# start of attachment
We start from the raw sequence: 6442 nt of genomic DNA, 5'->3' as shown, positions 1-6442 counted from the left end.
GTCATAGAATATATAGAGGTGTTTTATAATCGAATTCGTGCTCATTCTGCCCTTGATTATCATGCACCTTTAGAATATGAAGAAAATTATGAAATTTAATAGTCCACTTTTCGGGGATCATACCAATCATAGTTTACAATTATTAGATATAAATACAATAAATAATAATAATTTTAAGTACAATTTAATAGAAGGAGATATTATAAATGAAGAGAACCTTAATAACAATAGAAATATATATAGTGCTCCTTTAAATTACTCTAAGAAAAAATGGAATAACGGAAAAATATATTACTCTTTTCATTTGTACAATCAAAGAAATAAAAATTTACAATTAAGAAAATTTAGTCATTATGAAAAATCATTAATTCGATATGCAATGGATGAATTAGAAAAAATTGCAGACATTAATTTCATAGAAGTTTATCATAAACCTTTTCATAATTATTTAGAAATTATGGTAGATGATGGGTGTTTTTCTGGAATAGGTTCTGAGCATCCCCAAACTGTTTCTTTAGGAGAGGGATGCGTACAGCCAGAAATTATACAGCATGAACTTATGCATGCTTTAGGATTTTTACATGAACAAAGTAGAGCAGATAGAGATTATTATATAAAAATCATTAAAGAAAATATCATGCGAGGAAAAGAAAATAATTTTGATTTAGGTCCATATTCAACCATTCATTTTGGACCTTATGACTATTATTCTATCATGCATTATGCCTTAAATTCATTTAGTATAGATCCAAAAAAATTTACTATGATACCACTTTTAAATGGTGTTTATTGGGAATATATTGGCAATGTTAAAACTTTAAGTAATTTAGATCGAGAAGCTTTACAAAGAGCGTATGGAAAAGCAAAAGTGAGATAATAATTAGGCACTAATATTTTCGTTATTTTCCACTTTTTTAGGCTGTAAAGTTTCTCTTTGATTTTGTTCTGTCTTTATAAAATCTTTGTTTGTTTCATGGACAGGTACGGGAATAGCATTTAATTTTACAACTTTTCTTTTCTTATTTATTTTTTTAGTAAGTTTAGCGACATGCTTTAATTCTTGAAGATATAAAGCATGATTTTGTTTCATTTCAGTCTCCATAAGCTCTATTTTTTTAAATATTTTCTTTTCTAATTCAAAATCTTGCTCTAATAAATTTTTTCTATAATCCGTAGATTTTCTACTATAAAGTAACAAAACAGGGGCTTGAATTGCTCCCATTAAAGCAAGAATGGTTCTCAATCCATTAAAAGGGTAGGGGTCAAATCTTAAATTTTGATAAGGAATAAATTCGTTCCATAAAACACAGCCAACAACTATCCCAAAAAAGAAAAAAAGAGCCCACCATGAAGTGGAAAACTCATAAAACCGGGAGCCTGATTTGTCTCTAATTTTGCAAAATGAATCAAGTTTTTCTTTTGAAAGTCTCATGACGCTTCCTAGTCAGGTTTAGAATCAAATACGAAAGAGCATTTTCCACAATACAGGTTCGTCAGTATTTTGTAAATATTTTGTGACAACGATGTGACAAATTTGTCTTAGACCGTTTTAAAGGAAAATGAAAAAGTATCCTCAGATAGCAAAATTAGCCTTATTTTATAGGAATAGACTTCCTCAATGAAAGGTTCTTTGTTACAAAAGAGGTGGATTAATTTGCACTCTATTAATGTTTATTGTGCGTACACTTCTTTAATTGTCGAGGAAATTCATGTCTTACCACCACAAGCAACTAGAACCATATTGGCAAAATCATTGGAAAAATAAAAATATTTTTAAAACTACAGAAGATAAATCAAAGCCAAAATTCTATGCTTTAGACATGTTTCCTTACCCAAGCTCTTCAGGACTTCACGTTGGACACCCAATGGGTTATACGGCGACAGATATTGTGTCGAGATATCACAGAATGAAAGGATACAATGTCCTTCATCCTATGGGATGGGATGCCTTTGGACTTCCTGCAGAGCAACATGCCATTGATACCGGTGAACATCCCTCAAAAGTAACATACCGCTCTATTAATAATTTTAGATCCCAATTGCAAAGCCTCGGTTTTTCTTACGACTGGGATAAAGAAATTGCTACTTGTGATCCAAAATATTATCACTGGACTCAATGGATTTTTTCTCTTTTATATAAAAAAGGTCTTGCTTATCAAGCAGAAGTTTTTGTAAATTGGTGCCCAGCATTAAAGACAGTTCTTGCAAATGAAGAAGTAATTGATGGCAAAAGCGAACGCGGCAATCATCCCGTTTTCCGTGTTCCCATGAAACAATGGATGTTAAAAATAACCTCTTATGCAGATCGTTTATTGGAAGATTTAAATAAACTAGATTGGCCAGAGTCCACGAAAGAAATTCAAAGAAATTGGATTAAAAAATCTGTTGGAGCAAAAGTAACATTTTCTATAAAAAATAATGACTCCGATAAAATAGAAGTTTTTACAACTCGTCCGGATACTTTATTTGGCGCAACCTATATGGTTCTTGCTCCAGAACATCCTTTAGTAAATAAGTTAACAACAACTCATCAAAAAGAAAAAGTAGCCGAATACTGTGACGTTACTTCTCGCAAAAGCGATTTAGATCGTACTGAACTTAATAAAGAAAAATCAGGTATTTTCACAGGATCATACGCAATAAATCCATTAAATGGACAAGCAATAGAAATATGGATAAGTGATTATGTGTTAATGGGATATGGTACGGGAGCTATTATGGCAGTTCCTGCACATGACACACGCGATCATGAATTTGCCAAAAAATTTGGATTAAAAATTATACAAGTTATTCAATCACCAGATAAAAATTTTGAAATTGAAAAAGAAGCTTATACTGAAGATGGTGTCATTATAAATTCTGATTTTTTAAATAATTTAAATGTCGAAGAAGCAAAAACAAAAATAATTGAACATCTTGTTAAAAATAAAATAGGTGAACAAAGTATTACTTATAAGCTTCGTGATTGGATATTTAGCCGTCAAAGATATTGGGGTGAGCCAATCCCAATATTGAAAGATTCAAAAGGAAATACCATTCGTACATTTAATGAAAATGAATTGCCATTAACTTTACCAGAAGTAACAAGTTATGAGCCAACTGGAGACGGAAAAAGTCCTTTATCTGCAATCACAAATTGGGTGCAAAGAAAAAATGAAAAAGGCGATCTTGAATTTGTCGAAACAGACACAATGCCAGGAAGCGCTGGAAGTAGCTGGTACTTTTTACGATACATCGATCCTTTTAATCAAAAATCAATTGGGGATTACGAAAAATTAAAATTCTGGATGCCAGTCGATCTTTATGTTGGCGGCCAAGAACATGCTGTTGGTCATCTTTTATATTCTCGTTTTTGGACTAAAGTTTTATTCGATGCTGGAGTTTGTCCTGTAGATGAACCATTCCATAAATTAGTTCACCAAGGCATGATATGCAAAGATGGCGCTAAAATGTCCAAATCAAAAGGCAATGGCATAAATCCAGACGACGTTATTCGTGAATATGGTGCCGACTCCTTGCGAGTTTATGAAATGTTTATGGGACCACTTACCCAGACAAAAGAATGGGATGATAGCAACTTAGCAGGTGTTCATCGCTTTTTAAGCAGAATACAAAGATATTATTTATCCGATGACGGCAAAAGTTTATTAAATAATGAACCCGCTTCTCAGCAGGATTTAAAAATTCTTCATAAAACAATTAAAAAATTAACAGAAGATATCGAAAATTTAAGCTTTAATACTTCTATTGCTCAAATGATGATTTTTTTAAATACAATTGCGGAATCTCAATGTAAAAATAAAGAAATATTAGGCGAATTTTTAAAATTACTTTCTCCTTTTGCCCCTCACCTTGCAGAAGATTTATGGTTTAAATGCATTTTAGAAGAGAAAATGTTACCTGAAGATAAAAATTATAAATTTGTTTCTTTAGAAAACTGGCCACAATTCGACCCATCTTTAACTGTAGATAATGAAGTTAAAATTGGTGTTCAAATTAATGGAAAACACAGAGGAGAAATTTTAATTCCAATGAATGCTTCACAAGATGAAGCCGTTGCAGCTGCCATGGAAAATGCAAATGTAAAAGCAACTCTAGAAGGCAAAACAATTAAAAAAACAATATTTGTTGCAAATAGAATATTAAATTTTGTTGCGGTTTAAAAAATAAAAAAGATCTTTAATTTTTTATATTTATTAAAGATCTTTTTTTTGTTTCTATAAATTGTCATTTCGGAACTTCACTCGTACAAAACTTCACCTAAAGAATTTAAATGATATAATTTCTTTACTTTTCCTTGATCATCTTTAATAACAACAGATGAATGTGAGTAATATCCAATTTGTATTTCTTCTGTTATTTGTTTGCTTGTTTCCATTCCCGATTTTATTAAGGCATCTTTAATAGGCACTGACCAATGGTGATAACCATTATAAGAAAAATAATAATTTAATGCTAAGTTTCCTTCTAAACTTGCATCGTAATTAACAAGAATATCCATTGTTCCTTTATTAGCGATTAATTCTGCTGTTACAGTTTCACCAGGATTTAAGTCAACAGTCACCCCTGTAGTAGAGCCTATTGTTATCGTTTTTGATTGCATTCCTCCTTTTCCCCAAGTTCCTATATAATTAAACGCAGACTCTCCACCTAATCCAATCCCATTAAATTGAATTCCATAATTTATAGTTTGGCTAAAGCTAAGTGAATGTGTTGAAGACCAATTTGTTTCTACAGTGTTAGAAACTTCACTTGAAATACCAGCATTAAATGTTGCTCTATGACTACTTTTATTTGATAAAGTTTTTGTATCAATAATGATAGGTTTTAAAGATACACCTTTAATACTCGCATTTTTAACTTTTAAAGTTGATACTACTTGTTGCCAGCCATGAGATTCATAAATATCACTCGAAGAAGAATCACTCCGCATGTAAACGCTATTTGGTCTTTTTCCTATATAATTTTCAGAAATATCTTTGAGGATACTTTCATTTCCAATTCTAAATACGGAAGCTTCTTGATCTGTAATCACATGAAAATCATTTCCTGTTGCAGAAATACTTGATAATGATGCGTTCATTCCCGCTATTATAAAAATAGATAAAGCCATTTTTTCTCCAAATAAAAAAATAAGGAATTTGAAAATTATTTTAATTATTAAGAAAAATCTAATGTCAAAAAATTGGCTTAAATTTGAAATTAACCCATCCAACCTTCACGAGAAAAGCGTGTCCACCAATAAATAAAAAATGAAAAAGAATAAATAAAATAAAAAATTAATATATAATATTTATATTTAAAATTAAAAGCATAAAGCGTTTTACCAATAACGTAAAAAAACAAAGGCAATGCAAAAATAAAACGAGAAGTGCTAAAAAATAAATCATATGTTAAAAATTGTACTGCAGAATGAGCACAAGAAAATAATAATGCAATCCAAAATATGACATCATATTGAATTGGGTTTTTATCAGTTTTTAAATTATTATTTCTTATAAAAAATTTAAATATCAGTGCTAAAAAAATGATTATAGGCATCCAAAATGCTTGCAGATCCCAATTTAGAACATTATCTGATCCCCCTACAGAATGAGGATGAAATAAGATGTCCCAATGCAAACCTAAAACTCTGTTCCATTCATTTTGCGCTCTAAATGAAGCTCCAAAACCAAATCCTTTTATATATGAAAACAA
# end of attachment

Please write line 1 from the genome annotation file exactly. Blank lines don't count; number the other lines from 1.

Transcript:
We start from the raw sequence: 6442 nt of genomic DNA, 5'->3' as shown, positions 1-6442 counted from the left end.